Xu Beihong was a Chinese painter best known for his traditional ink paintings of horses, birds, and landscapes. With a masterful command of his medium, the artist was able to achieve a sense of movement in just a few brushstrokes.
Along with his more traditional ink washes, Xu also created large-scale oil paintings in a European academic style that depicted classic Chinese scenes and portraits. Born on July 19, 1895 in Yixing, China, Xu began to study ink painting when he was just six years old, and went on to study the École National Supérieure des Beaux-Arts in Paris as a young man. The artist exhibited throughout Europe during his life, though he was an extreme opponent of the Modernist work he saw at the time.
After the founding of the People’s Republic of China in 1949, Xu became president of the Central Academy of Fine Arts and chairman of the China Artists Association. Xu Beihong was a master of both oils and Chinese ink. Most of his works, however, were in the Chinese traditional style. In his efforts to create a new form of national art, he combined Chinese brush and ink techniques with Western perspective and methods of composition. He integrated firm and bold brush strokes with the precise delineation of form. As an art teacher, he advocated the subordination of technique to artistic conception and emphasizes the importance of the artist’s experiences in life. Of all of the Painters of the modern era, it can be safely said that Xu is the one painter most responsible for the direction taken in the modern Chinese Art world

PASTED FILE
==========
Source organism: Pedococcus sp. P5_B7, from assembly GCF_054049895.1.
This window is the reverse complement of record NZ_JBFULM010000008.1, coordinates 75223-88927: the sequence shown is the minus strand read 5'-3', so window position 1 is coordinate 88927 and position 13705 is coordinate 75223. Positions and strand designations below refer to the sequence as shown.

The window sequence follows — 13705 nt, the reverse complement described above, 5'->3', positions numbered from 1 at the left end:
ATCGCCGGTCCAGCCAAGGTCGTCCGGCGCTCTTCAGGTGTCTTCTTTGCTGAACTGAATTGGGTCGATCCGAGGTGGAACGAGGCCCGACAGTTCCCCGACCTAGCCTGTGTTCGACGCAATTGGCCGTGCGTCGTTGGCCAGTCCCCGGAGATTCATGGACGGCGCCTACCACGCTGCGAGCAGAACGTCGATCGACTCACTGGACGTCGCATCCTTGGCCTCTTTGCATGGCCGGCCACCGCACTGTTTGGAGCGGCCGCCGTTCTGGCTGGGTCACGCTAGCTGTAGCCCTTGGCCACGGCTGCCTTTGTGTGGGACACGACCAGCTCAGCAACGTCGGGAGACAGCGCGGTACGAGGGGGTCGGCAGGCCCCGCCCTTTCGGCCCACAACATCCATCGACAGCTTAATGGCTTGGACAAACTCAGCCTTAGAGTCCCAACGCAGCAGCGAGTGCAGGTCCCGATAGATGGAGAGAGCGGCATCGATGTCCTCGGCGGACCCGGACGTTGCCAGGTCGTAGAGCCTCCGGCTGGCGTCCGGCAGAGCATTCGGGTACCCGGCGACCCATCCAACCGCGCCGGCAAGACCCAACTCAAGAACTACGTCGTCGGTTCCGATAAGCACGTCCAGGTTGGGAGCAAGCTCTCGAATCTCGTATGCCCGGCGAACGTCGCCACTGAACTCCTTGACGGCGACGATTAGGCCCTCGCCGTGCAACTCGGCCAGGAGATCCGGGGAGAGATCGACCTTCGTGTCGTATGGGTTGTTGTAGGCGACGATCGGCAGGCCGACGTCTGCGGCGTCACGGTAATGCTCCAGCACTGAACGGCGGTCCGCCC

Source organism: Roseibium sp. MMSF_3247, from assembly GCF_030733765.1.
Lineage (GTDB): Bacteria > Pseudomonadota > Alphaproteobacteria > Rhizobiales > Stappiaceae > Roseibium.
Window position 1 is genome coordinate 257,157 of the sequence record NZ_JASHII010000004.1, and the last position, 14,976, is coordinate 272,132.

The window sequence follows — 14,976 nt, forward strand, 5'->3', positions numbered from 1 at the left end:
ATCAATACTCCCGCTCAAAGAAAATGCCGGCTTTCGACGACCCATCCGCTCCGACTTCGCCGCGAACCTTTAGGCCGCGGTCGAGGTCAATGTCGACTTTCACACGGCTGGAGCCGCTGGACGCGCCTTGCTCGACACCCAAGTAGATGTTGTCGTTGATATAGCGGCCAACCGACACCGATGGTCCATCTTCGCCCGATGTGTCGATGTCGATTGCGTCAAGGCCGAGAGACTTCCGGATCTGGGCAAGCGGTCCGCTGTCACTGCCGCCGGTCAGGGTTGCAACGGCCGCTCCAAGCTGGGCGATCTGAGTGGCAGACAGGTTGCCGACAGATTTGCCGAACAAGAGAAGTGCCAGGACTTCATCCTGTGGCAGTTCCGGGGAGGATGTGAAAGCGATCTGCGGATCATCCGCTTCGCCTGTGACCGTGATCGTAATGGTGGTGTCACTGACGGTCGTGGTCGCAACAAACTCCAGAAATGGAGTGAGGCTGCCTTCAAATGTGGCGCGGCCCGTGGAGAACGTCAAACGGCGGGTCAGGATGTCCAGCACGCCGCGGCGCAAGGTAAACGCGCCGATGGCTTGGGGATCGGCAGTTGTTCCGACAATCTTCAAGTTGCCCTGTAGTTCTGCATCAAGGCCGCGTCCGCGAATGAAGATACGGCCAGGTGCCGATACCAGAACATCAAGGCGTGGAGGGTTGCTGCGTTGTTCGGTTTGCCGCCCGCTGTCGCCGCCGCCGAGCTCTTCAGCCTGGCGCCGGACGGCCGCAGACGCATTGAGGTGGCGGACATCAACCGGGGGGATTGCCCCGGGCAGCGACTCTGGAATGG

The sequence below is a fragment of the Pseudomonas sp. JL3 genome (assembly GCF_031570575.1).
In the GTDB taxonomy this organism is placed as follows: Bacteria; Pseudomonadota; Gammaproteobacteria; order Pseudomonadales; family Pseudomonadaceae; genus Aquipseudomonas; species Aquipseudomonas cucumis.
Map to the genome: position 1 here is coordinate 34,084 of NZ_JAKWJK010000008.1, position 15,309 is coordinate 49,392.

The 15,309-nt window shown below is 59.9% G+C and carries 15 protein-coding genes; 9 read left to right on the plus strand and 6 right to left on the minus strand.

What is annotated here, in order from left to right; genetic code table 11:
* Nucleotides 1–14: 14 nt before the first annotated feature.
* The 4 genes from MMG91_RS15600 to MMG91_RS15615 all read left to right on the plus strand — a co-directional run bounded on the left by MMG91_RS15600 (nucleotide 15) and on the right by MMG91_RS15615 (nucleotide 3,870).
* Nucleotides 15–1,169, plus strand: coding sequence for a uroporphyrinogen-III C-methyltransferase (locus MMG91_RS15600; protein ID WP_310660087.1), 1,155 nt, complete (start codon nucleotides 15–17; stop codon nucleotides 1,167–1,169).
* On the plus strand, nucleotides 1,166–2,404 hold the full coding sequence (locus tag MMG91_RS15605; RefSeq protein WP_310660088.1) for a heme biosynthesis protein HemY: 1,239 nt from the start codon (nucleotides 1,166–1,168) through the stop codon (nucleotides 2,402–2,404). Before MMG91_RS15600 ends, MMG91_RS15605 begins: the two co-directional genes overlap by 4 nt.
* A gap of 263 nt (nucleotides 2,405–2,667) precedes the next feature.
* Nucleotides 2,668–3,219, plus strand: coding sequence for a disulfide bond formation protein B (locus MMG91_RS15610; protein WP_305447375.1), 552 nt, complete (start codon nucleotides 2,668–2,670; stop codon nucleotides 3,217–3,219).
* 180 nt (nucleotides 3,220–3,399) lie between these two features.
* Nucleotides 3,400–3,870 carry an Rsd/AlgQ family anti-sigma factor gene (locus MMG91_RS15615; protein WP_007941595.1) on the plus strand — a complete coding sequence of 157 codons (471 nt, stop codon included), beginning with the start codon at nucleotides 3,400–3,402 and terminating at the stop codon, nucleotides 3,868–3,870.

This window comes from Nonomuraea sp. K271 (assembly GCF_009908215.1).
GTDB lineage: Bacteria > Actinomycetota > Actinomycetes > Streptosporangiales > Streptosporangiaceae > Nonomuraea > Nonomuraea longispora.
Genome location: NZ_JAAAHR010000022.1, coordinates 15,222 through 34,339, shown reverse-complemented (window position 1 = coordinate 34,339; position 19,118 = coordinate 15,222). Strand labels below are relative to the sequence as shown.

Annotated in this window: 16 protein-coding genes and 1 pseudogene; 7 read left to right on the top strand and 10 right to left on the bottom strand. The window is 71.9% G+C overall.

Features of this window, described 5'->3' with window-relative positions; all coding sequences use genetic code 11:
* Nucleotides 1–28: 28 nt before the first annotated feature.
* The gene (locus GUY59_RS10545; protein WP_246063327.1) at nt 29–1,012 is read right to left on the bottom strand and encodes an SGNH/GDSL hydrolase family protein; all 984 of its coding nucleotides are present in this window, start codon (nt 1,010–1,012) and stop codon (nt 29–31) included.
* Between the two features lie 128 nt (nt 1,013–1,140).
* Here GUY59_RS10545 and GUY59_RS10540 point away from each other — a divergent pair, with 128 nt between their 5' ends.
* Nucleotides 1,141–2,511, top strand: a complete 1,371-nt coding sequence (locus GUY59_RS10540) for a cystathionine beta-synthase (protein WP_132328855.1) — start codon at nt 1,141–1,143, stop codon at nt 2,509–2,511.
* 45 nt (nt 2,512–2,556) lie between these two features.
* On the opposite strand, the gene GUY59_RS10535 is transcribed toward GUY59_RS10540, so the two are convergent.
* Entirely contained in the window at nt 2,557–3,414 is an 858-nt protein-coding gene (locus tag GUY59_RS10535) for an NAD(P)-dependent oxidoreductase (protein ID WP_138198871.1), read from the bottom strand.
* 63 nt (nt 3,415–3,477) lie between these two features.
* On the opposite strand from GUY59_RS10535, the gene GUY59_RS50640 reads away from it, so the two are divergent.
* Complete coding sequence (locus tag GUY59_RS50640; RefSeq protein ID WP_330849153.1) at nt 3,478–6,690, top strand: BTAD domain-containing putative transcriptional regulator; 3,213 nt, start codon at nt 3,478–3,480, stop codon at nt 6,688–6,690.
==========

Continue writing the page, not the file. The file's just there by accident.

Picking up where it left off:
Today, Xu’s works are in the permanent collection of the Metropolitan Museum of Art in New York, and the Xu Beihong Memorial Museum was established at his house after his death on September 26, 1953 in Beijing, China.